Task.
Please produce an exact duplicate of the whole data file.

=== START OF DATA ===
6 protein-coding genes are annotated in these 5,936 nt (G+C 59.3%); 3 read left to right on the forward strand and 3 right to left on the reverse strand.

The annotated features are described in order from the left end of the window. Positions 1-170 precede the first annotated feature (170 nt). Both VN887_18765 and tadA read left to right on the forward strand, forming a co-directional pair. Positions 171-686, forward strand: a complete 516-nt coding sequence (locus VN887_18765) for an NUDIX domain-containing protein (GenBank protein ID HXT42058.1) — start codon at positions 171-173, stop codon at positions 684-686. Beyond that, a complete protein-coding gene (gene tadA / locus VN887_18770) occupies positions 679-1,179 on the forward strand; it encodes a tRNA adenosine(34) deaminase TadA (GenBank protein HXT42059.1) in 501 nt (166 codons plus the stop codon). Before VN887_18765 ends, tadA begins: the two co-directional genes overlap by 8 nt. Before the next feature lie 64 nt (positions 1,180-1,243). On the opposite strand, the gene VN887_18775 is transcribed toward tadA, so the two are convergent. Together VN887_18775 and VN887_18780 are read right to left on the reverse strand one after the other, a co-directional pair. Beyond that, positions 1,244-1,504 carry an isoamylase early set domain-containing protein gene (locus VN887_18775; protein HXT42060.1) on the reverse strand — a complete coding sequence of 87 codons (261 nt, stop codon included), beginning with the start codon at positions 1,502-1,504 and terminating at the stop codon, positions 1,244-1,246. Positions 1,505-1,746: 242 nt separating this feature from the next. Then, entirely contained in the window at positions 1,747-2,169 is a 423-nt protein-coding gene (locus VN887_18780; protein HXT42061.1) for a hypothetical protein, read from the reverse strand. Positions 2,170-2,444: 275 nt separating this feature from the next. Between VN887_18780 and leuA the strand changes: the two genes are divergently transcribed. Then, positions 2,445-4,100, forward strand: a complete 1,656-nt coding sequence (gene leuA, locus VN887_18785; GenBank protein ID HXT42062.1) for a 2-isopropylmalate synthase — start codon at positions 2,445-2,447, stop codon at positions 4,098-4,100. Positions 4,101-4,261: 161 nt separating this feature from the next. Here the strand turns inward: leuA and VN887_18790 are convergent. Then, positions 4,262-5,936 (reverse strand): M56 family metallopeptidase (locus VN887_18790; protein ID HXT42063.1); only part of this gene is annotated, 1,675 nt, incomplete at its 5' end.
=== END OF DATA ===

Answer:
6 protein-coding genes are annotated in these 5,936 nt (G+C 59.3%); 3 read left to right on the forward strand and 3 right to left on the reverse strand.

The annotated features are described in order from the left end of the window. Positions 1-170 precede the first annotated feature (170 nt). Both VN887_18765 and tadA read left to right on the forward strand, forming a co-directional pair. Positions 171-686, forward strand: a complete 516-nt coding sequence (locus VN887_18765) for an NUDIX domain-containing protein (GenBank protein ID HXT42058.1) — start codon at positions 171-173, stop codon at positions 684-686. Beyond that, a complete protein-coding gene (gene tadA / locus VN887_18770) occupies positions 679-1,179 on the forward strand; it encodes a tRNA adenosine(34) deaminase TadA (GenBank protein HXT42059.1) in 501 nt (166 codons plus the stop codon). Before VN887_18765 ends, tadA begins: the two co-directional genes overlap by 8 nt. Before the next feature lie 64 nt (positions 1,180-1,243). On the opposite strand, the gene VN887_18775 is transcribed toward tadA, so the two are convergent. Together VN887_18775 and VN887_18780 are read right to left on the reverse strand one after the other, a co-directional pair. Beyond that, positions 1,244-1,504 carry an isoamylase early set domain-containing protein gene (locus VN887_18775; protein HXT42060.1) on the reverse strand — a complete coding sequence of 87 codons (261 nt, stop codon included), beginning with the start codon at positions 1,502-1,504 and terminating at the stop codon, positions 1,244-1,246. Positions 1,505-1,746: 242 nt separating this feature from the next. Then, entirely contained in the window at positions 1,747-2,169 is a 423-nt protein-coding gene (locus VN887_18780; protein HXT42061.1) for a hypothetical protein, read from the reverse strand. Positions 2,170-2,444: 275 nt separating this feature from the next. Between VN887_18780 and leuA the strand changes: the two genes are divergently transcribed. Then, positions 2,445-4,100, forward strand: a complete 1,656-nt coding sequence (gene leuA, locus VN887_18785; GenBank protein ID HXT42062.1) for a 2-isopropylmalate synthase — start codon at positions 2,445-2,447, stop codon at positions 4,098-4,100. Positions 4,101-4,261: 161 nt separating this feature from the next. Here the strand turns inward: leuA and VN887_18790 are convergent. Then, positions 4,262-5,936 (reverse strand): M56 family metallopeptidase (locus VN887_18790; protein ID HXT42063.1); only part of this gene is annotated, 1,675 nt, incomplete at its 5' end.